Hinrichs focused on cancers caused by the human papillomavirus, or HPV, a common sexually transmitted infection. Those cancers often appear in the cervix, genital area, head, and neck.

“The reason why they’re so intriguing is because this particular type of cancer clearly has things about it that are not human. It has viral proteins in it,” he said.

Those proteins make the cancer a target. The immune system’s T-cells notice, and attack.

In Scott’s case, Hinrichs’ team isolated some of her own immune cells that were already trying to attack her tumors — immune cells known as tumor infiltrating lymphocytes [TILs]. They were clustered around the cancer cells, punching at them, but failing to knock them out. Scott described them as “pocket protector-wearing, little, dorky, smart, but not so brawny cells.”

Scientists isolated those immune cells, turned on and activated them, multiplied them into the billions, and reinjected the cells into the patient. Now, there was an army of them, skilled, smart fighters of Scott’s particular cancer, originating from her own immune system.

Suddenly, Scott said, “they were like bouncers at 1 a.m. ‘Your time’s up, gotta go.’”

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She had chemo, then got an infusion of her own cells. She stayed at the NIH for weeks, lying in bed, covered with a Wonder Woman blanket, her mom often at her side.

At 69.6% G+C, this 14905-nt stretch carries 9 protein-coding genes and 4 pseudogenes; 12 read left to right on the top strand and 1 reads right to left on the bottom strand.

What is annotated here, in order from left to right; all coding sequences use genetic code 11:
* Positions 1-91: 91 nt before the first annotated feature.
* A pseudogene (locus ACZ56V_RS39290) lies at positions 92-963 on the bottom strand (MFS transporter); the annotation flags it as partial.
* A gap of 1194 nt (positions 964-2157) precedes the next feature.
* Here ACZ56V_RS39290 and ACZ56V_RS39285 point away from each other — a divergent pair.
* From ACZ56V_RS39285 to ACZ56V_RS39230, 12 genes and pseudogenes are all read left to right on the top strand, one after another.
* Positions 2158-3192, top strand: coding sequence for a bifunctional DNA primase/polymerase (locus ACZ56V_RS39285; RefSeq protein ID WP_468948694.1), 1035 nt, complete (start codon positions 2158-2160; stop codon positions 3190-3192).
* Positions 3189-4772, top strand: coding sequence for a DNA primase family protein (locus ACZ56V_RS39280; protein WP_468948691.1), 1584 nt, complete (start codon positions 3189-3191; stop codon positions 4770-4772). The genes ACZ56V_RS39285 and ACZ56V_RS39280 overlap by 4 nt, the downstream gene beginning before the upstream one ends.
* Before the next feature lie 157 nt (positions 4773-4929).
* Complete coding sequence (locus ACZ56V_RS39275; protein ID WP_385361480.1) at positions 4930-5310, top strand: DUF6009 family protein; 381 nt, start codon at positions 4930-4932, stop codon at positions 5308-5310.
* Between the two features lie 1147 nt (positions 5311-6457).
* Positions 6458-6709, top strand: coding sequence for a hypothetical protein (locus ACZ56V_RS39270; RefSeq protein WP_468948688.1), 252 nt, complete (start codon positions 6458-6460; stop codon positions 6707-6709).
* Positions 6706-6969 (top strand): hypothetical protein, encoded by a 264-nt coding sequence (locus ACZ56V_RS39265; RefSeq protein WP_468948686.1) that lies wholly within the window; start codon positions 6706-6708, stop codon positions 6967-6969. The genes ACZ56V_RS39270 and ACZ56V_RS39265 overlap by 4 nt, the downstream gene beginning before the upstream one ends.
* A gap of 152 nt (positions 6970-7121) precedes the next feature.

Her hair fell out, she battled constant nausea, and was on oxygen day and night for a while. But gradually, Scott started feeling better. Within a few weeks, she was well enough to walk out of the NIH, and go home.

A month later, scans showed her cancer had shrunk significantly. Two months later, it was gone. The treatment worked.

Another patient in the trial also got great results.

Aricca Wallace was a married mom from Kansas, also in her mid-30s, with metastatic cervical cancer, when she got into the clinical trial in summer 2012. She was patient No. 2.

“I say NIH is a place that people go when they need hope. Because most likely by the time you’ve found them, you’ve probably exhausted all other options,” Wallace said.

“They said, ‘We can’t give you any guarantees. All we can guarantee is you’re going to lose your hair.’ And I had a wig on. And I pulled it back. And I’m like, ‘Been there, done that. That doesn’t scare me.’”

A month after the treatment, Wallace felt well enough to go home to Kansas and recuperate. She came back to the NIH for scans four months later, on Dec. 19, 2012.

“We did scans, and there was no sign of disease. They were completely clear.”

Her youngest son, Marccus, was with her in the room full of doctors. He was 9 at the time.

“Marccus looked up at them and said, ‘Thanks for saving my mom.’ And at that point, there wasn’t a dry eye in the room.”

Achieving a milestone: the first cure

There were a total of nine women in that initial study. The other seven didn’t respond as well. Their cancers continued to grow, and they eventually died.

By 2018, Scott and Wallace had both reached a milestone: five years cancer-free. Some in the medical community consider that means a person is cured.

The trial marked the first cure of cervical cancer using immunotherapy.